They rely on an entirely new source of nuclear energy, it’s called a “travelling wave reactor”. Radioactive waste, which often sit in toxic dumps after being used, can be a crucial source for this energy. The designers claim that this renewable energy alone could light up cities for up to eight hundred years.

The project was so promising and refined that Gates had entered into a contract with China, they were going to roll out the reactors in large numbers, but then President Trump got into a toxic, vacuous trade war with the Chinese and the contract was pulled from beneath their feet.

This alone makes one wonder, where was the interest on all of these issues beforehand? Where was the passion for human trafficking, facial recognition surveillance, social control issues, political incompetence and corruption all along? Why are we suddenly protesting about it now?

Families receiving Malaria bed nets

Families wait to receive malaria bed nets [World Bank Photo Collection]

Gates has also committed more than $3 billion in HIV grants to well established organisations across the world. Since 2000, childhood deaths have decreased by an impressive 43%, along with 29% less of mothers dying at birth.

Gates’ philanthropy often seems to be focused on some of the hardest hit third world countries. This is admirable as it is where our governments have failed. His strategies often involve supporting people so they can thrive in communities, in turn optimising prevention and treatment of serious and acute illnesses.

In the internet age, any opinion can gain traction regardless of veracity. It just needs to seem intelligent. There are lots of people who are able to articulate something persuasively without it being true. I’d probably be able to convince someone that the Queen was born a man if I really put my mind to it.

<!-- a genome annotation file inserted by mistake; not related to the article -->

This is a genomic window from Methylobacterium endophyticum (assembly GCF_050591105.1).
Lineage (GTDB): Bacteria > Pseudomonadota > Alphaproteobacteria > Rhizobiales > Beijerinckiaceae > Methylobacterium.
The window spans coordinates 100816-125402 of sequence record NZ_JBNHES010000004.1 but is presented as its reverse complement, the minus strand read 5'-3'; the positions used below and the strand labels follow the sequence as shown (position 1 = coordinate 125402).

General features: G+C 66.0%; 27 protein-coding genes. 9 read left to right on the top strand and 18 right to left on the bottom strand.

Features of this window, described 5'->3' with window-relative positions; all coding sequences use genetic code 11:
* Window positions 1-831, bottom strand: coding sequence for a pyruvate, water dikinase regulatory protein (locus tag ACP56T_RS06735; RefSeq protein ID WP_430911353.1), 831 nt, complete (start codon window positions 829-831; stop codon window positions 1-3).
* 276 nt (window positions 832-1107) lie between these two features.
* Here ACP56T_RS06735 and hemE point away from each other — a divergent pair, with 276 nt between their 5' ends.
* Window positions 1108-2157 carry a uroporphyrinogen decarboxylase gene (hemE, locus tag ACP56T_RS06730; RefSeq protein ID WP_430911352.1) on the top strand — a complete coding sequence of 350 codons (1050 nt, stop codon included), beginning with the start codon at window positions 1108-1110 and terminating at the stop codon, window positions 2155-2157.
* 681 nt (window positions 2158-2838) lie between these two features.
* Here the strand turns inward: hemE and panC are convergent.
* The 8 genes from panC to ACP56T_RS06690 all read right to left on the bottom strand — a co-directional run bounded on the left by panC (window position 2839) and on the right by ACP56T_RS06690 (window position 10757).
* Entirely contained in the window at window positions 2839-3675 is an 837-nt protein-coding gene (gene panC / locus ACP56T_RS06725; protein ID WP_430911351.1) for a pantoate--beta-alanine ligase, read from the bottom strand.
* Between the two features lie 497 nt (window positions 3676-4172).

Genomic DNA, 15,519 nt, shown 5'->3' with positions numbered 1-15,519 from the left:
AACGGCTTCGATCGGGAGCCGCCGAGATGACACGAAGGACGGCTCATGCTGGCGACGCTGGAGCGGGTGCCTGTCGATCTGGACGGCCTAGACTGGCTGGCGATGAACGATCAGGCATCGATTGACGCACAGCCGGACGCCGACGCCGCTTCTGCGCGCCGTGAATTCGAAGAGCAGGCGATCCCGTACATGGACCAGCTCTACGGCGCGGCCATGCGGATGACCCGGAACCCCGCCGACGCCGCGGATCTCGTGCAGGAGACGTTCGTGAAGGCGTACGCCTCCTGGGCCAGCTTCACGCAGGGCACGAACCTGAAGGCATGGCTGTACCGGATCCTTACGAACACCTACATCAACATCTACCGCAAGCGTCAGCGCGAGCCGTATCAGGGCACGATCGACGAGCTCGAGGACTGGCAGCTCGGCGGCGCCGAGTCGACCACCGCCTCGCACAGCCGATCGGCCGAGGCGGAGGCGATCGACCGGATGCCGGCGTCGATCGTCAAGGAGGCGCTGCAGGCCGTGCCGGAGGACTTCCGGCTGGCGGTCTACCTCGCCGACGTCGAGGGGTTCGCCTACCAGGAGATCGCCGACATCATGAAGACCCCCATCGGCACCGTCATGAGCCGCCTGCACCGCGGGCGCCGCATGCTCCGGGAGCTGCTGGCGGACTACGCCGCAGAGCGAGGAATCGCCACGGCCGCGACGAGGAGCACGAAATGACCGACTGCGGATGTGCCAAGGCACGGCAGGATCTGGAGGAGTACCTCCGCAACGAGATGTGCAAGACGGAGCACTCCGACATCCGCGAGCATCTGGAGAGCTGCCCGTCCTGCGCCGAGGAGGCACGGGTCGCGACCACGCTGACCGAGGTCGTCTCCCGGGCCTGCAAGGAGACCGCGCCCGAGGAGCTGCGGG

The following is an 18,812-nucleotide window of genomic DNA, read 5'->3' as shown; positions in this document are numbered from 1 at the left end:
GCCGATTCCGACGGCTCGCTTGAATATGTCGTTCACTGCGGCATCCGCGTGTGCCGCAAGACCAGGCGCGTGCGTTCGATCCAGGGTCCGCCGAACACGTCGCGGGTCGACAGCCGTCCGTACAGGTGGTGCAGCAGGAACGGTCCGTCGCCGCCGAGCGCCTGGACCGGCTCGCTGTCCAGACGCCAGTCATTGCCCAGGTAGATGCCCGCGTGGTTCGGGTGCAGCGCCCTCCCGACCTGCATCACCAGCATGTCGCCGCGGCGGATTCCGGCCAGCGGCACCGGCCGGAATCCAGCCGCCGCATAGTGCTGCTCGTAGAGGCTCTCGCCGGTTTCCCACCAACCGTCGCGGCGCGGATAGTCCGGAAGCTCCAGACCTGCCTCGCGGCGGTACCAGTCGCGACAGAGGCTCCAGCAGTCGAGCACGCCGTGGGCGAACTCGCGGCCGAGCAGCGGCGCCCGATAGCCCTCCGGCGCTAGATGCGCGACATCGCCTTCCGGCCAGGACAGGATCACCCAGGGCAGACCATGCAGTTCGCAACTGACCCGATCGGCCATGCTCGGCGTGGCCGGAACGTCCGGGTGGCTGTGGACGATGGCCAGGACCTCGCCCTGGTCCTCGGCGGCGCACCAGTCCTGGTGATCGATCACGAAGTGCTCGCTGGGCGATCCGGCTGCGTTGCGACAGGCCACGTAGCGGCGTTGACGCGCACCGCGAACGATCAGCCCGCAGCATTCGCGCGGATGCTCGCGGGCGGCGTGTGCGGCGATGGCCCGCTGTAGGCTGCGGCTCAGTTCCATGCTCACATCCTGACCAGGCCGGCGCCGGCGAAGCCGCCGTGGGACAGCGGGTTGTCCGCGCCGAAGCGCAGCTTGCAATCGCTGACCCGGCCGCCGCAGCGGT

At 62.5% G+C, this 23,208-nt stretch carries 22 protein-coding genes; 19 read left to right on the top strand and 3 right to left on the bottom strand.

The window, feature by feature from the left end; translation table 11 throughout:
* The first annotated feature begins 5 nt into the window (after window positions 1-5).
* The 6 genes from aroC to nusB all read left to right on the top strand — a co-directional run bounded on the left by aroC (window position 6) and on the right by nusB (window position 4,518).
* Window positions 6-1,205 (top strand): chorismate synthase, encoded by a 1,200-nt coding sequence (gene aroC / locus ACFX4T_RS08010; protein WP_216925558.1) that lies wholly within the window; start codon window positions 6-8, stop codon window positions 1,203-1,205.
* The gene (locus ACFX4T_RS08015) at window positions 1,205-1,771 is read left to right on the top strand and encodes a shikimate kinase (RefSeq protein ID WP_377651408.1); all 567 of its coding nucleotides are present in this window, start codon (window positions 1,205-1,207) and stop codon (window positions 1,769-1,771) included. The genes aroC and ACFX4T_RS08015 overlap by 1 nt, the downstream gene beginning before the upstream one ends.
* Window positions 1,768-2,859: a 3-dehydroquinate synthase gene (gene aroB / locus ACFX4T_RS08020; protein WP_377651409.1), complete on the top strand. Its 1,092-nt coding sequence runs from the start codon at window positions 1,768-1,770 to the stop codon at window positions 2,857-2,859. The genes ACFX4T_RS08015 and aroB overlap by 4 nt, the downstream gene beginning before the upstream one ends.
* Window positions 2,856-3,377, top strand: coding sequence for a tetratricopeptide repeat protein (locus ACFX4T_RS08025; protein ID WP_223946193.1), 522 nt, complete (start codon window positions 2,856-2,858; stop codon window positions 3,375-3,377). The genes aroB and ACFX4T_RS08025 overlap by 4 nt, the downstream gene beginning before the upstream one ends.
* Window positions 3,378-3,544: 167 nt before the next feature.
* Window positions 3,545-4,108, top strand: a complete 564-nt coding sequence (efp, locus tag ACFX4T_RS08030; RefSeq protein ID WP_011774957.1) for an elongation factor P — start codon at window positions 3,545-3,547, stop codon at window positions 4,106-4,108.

Well-meaning people from the “left” have been conned, and though they think they’re creating a culture of resistance for the right reasons, they’re actually just discrediting the movements that address a very real global threat.

We are experiencing mass extinction, climate change and environmental devastation. We are having to experience poverty and deprivation like never before, wrought by the final stages of a disastrous capitalist system.

The theories surrounding Bill Gates often come from alt-right sources, displaying an agenda none other than to push forward the conservative “Trump-saviour” notion. It is the result of lazy research combined with the utter confusion and chaos that the modern world can instil. Understandable perhaps, but must we be so complacent?

“It’s a grotesque, collective delusion. I think so many people are now incapable of critical thinking, they cannot discern reality from wishful thinking or ridiculous conspiracy. We are becoming a species governed by emotion and not intellect,” says Jules, a 47 year old musician from London.

“Much conspiracy is created to distract us from real crimes and misdemeanors. They’re like a magician’s sleight of hand trick. Misdirection is a powerful tool,” says Robert, 52 and an avid reader of the Guardian‘s posts on Facebook.

He’s right. It seems as though the very individuals who become infatuated with conspiracy theories, the ones who tell us to stop living our lives in fear, actually harbour and instil much more fear than the rest of us.

 

 


Featured image by DonkeyHotey via Wikimedia Commons.
Edited by Ropa Madziva and Jussi Grut.

Font size
Contrast mode